What the victim must prove to establish that defamation occurred
The law of defamation varies from state to state, but there are some generally accepted rules. If you believe you are have been “defamed,” to prove it you usually have to show there’s been a statement that is all of the following:

Let’s look at each of these elements in detail.

1. First, the “statement” can be spoken, written, pictured, or even gestured. Because written statements last longer than spoken statements, most courts, juries, and insurance companies consider libel more harmful than slander.

2. “Published” means that a third party heard or saw the statement — that is, someone other than the person who made the statement or the person the statement was about. “Published” doesn’t necessarily mean that the statement was printed in a book — it just needs to have been made public through television, radio, speeches, gossip, or even loud conversation. Of course, it could also have been written in magazines, books, newspapers, leaflets, or on picket signs.

3. A defamatory statement must be false — otherwise it’s not considered damaging. Even terribly mean or disparaging things are not defamatory if the shoe fits. Most opinions don’t count as defamation because they can’t be proved to be objectively false. For instance, when a reviewer says, “That was the worst book I’ve read all year,” she’s not defaming the author, because the statement can’t be proven to be false.

4. The statement must be “injurious.” Since the whole point of defamation law is to take care of injuries to reputation, those suing for defamation must show how their reputations were hurt by the false statement — for example, the person lost work; was shunned by neighbors, friends, or family members; or was harassed by the press. Someone who already had a terrible reputation most likely won’t collect much in a defamation suit.

5. Finally, to qualify as a defamatory statement, the offending statement must be “unprivileged.” Under some circumstances, you cannot sue someone for defamation even if they make a statement that can be proved false. For example, witnesses who testify falsely in court or at a deposition can’t be sued. (Although witnesses who testify to something they know is false could theoretically be prosecuted for perjury.) Lawmakers have decided that in these and other situations, which are considered “privileged,” free speech is so important that the speakers should not be constrained by worries that they will be sued for defamation. Lawmakers themsleves also enjoy this privilege: They aren’t liable for statements made in the legislative chamber or in official materials, even if they say or write things that would otherwise be defamatory.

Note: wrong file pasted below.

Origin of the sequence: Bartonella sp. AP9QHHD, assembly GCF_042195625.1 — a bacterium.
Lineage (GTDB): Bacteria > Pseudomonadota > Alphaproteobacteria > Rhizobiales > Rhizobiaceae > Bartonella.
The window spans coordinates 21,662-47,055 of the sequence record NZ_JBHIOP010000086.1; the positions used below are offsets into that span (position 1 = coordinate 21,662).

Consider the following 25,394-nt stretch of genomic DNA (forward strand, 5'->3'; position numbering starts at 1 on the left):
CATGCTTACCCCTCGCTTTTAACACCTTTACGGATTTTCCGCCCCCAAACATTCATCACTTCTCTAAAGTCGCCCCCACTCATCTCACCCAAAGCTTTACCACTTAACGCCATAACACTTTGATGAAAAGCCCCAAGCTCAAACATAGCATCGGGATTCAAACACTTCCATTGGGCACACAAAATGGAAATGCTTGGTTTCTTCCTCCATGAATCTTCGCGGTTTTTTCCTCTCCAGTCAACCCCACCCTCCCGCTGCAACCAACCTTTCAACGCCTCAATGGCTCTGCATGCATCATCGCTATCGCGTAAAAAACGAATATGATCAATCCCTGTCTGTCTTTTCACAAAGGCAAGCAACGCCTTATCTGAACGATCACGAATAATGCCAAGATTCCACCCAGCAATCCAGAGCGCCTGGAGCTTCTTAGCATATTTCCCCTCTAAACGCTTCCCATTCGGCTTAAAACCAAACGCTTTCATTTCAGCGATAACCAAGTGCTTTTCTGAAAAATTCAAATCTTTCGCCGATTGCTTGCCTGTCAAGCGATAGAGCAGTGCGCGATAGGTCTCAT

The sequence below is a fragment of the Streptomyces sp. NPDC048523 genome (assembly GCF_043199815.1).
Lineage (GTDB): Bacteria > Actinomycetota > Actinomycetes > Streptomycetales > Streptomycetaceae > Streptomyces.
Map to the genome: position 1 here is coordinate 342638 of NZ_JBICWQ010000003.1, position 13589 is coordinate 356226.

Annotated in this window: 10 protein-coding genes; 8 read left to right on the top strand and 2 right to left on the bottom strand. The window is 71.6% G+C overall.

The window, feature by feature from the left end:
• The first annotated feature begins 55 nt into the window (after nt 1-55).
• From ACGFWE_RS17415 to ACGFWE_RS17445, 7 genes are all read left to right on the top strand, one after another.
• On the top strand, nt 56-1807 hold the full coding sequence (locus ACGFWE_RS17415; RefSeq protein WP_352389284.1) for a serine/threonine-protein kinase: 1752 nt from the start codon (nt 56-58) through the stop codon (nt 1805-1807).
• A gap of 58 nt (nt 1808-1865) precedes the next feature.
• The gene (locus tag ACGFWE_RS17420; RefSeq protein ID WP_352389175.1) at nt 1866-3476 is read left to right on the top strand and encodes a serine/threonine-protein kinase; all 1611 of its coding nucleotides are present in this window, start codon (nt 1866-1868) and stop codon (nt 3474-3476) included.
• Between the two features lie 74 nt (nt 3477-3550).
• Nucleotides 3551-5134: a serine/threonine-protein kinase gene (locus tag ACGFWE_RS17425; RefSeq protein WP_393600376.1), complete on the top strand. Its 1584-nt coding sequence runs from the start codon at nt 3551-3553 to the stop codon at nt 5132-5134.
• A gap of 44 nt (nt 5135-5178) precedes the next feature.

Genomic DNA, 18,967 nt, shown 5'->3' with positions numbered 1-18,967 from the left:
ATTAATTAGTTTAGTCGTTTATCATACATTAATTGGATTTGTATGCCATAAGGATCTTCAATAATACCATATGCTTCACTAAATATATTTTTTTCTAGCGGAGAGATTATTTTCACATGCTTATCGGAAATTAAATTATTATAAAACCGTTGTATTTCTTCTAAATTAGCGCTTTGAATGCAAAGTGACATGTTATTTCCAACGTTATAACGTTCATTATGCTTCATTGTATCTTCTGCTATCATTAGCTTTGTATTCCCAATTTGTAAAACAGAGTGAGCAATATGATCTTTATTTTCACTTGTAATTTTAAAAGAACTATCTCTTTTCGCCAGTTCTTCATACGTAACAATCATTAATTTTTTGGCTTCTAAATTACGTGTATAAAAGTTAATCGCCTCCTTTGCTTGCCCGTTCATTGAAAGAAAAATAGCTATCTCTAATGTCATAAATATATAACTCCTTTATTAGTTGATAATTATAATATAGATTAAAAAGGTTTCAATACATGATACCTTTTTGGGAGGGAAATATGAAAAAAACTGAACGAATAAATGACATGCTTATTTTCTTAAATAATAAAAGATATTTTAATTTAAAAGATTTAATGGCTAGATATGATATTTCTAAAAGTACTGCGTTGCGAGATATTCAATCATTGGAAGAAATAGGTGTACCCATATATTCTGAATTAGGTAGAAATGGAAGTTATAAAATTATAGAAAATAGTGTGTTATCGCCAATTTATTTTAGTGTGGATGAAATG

History of Defamation and the First Amendment
In the landmark 1964 case of New York Times v. Sullivan, the U.S. Supreme Court held that certain defamatory statements were protected by the First Amendment. The case involved a newspaper article that said unflattering things about a public figure, a politician. The Court pointed to “a profound national commitment to the principle that debate on public issues should be uninhibited, robust, and wide-open.” The Court acknowledged that in public discussions — especially about public figures like politicians — mistakes can be made. If those mistakes are “honestly made,” the Court said, they should be protected from defamation actions. The court made a rule that public officials could sue for statements made about their public conduct only if the statements were made with “actual malice.”

“Actual malice” means that the person who made the statement knew it wasn’t true, or didn’t care whether it was true or not and was reckless with the truth — for example, when someone has doubts about the truth of a statement but does not bother to check further before publishing it.

Later cases have built upon the New York Times rule, so that now the law balances the rules of defamation law with the interests of the First Amendment. The result is that whether defamation is actionable depends on what was said, who it was about, and whether it was a subject of public interest and thus protected by the First Amendment.

STAND UP for the truth, and SPEAK OUT AGAINST those who work against it. 

Censure David C Stachura